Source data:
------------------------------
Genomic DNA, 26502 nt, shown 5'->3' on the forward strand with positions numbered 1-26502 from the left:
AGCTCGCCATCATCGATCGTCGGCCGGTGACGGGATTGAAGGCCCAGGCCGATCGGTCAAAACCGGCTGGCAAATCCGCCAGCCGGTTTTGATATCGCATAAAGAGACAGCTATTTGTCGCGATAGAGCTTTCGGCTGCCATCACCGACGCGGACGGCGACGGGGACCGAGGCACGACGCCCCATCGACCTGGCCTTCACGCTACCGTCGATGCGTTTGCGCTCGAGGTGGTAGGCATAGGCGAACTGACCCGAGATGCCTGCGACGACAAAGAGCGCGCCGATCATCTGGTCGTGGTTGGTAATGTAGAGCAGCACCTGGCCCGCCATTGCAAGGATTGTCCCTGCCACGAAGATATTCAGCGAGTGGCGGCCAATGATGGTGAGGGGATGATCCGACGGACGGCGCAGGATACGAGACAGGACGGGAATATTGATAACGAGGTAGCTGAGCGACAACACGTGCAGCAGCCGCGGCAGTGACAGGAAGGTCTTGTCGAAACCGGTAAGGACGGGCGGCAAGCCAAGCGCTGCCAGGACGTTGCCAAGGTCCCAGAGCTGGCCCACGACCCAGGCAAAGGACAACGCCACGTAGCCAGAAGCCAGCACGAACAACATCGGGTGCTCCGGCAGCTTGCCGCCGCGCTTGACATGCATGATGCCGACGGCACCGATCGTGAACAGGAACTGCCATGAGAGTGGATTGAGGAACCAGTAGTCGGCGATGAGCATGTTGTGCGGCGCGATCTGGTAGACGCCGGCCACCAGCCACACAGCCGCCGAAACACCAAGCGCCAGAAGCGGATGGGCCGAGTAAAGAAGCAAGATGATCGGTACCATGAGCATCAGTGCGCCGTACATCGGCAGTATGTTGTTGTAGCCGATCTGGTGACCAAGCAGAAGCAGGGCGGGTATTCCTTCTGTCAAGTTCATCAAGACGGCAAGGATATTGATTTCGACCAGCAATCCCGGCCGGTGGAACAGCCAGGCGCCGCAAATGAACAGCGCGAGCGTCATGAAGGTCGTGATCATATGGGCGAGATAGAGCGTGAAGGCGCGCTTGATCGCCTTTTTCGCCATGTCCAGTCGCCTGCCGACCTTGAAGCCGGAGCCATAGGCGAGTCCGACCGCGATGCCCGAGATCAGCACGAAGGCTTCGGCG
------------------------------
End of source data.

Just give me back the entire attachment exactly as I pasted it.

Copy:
Genomic DNA, 26502 nt, shown 5'->3' on the forward strand with positions numbered 1-26502 from the left:
AGCTCGCCATCATCGATCGTCGGCCGGTGACGGGATTGAAGGCCCAGGCCGATCGGTCAAAACCGGCTGGCAAATCCGCCAGCCGGTTTTGATATCGCATAAAGAGACAGCTATTTGTCGCGATAGAGCTTTCGGCTGCCATCACCGACGCGGACGGCGACGGGGACCGAGGCACGACGCCCCATCGACCTGGCCTTCACGCTACCGTCGATGCGTTTGCGCTCGAGGTGGTAGGCATAGGCGAACTGACCCGAGATGCCTGCGACGACAAAGAGCGCGCCGATCATCTGGTCGTGGTTGGTAATGTAGAGCAGCACCTGGCCCGCCATTGCAAGGATTGTCCCTGCCACGAAGATATTCAGCGAGTGGCGGCCAATGATGGTGAGGGGATGATCCGACGGACGGCGCAGGATACGAGACAGGACGGGAATATTGATAACGAGGTAGCTGAGCGACAACACGTGCAGCAGCCGCGGCAGTGACAGGAAGGTCTTGTCGAAACCGGTAAGGACGGGCGGCAAGCCAAGCGCTGCCAGGACGTTGCCAAGGTCCCAGAGCTGGCCCACGACCCAGGCAAAGGACAACGCCACGTAGCCAGAAGCCAGCACGAACAACATCGGGTGCTCCGGCAGCTTGCCGCCGCGCTTGACATGCATGATGCCGACGGCACCGATCGTGAACAGGAACTGCCATGAGAGTGGATTGAGGAACCAGTAGTCGGCGATGAGCATGTTGTGCGGCGCGATCTGGTAGACGCCGGCCACCAGCCACACAGCCGCCGAAACACCAAGCGCCAGAAGCGGATGGGCCGAGTAAAGAAGCAAGATGATCGGTACCATGAGCATCAGTGCGCCGTACATCGGCAGTATGTTGTTGTAGCCGATCTGGTGACCAAGCAGAAGCAGGGCGGGTATTCCTTCTGTCAAGTTCATCAAGACGGCAAGGATATTGATTTCGACCAGCAATCCCGGCCGGTGGAACAGCCAGGCGCCGCAAATGAACAGCGCGAGCGTCATGAAGGTCGTGATCATATGGGCGAGATAGAGCGTGAAGGCGCGCTTGATCGCCTTTTTCGCCATGTCCAGTCGCCTGCCGACCTTGAAGCCGGAGCCATAGGCGAGTCCGACCGCGATGCCCGAGATCAGCACGAAGGCTTCGGCG